As inflation continues to skyrocket, the Federal Reserve met once again to try to stabilize the economy. And as many analysts predict a possible recession, consumers are once more bracing for a rate hike of at least three-quarters of a point.
This is the third increase in less than 4 months as we saw a rate hike of 0.75% back in June and July. And as FBN’s Chief Economist Kevin McNew predicted, the Fed is raising interest rates once again.
With inflation at the highest it’s been in over 40 years, the Fed has to continue to try to curb this escalating situation. But the global market has been impacted by external factors like the ongoing conflict in Eastern Europe.
By increasing interest rates, the Fed is actively slowing down the economy which leaves the risk of recession higher than ever. And as the economy continues to shift, we turned to the experts to better understand this overwhelming issue.
We previously advocated for farmers to refinance and take advantage of the lower interest rates when they were available. If you locked in a lower rate but still need cash, we suggest you consider our Farmland Capital product. This program is similar to a second mortgage in that FBN will take a second lien position to whatever lien currently exists, which means that you won’t lose that low rate interest loan.
Another option in an increasing rate environment is for farmers to consider locking in rates with longer terms. Farmers who can lock in rates for the next 10-30 years may have some certainty that they’ll continue to remain profitable. And if rates drop, they can prepay and refinance at lower rates. Locking in for the long term may be the right thing to do now for many. Review our great land loan rates across a variety of term options.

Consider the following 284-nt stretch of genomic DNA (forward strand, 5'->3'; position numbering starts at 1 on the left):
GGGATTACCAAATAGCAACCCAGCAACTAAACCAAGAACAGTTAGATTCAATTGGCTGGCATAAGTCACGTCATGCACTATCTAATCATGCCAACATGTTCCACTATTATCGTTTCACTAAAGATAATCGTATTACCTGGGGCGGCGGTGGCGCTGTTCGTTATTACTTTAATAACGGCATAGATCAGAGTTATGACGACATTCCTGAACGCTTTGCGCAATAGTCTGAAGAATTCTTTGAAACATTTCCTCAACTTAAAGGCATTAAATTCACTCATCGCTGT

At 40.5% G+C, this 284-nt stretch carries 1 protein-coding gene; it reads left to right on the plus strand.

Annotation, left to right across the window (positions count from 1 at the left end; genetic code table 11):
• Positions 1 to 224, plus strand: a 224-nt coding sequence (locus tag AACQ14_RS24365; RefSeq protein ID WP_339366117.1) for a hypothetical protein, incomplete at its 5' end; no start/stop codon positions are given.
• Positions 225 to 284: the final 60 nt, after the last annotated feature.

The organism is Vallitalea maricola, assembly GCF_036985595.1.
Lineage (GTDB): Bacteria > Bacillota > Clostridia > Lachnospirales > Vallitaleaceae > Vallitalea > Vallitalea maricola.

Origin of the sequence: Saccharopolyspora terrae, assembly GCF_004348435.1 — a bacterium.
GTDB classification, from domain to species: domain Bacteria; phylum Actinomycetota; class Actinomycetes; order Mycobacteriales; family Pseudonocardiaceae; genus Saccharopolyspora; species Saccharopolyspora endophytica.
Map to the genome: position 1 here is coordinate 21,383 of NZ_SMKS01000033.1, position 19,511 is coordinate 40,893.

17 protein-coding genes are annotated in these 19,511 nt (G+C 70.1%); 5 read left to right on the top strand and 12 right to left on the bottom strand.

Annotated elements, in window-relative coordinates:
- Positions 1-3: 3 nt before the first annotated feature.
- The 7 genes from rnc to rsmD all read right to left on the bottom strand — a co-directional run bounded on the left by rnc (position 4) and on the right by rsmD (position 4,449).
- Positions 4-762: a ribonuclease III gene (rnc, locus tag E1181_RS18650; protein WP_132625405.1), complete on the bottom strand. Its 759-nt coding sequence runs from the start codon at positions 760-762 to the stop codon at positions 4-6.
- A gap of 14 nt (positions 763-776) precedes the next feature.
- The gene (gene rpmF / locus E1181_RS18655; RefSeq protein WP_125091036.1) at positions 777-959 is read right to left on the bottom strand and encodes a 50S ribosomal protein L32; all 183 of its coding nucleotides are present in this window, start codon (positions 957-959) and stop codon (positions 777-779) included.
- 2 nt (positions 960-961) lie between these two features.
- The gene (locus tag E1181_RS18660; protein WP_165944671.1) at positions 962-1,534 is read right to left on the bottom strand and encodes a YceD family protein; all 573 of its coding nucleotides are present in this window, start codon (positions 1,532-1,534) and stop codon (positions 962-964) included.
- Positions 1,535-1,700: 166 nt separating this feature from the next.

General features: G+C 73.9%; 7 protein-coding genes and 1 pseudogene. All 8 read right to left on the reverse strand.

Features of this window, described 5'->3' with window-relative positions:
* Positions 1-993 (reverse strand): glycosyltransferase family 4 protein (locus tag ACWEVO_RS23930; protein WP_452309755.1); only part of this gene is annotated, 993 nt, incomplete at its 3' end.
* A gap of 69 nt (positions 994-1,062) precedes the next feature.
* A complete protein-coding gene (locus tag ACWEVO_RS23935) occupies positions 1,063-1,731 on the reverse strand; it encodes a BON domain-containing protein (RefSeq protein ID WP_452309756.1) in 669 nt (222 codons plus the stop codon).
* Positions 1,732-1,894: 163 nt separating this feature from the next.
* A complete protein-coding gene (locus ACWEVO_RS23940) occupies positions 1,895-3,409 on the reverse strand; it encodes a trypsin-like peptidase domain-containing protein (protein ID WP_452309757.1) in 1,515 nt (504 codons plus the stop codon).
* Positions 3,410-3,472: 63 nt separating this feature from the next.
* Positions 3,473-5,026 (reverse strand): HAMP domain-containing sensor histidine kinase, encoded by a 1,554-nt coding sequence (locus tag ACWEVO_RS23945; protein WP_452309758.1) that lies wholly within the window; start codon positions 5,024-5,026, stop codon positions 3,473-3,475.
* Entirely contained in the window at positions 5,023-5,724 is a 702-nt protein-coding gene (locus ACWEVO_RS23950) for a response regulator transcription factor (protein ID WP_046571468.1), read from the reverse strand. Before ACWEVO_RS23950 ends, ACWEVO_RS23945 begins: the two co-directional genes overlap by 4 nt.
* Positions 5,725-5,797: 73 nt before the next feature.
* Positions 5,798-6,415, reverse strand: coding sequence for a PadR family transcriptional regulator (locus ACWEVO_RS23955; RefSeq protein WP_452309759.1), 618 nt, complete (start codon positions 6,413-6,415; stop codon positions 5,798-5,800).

With farm costs not going down anytime soon due to the cost of both inputs and fertilizer, it’s good to look at ways to effectively run your operation. While the cost of fertilizer is likely to be elevated for some time, it’s worth looking at adopting technology to make input usage more efficient. Thinking about strategic alternative investments to improve your ROI is a sound option.
Farmland real estate has been a good long-term investment but with the uncertainties of the current economic climate, you might be wondering how this recent market turbulence will impact farmland values.
Farmland real estate is still holding value and there is strong confidence that it will continue to do so. Interest rates will have to get well above inflation rates and hold for a very long time before farmland values would be affected negatively.
Fortunately, farmland as an asset class is somewhat insulated from the turbulent U.S. economy. Recent data from the USDA shows U.S. farmland values actually increased 12.4% between June 2021 and June 2022, but the future of such values still remains uncertain.
[Learn more about how the economic shocks of 2022 are affecting farmland values in our recent FBN Research report. Unlock the free report today.]
While the ‘80s brought high inflation rates to the country due to energy and food price shocks that started in the ‘70s, the outlook for farmland values is not as dire as it was back then.
With interest rates well below current inflation rates and farmland valuations trending around fair value based on projected cash flows, there is still strong confidence in farmland values nationwide. Near-term global grain shortfalls from weather and war should further support farmland values even as the underlying investment calculus changes based on shifting interest rates.
And with the Federal Reserve now trying to get ahead of the curve, they risk creating a situation where rates are higher for longer than expected, causing longer term economic impacts. Finding the right balance is a precarious position for the Fed at the moment.
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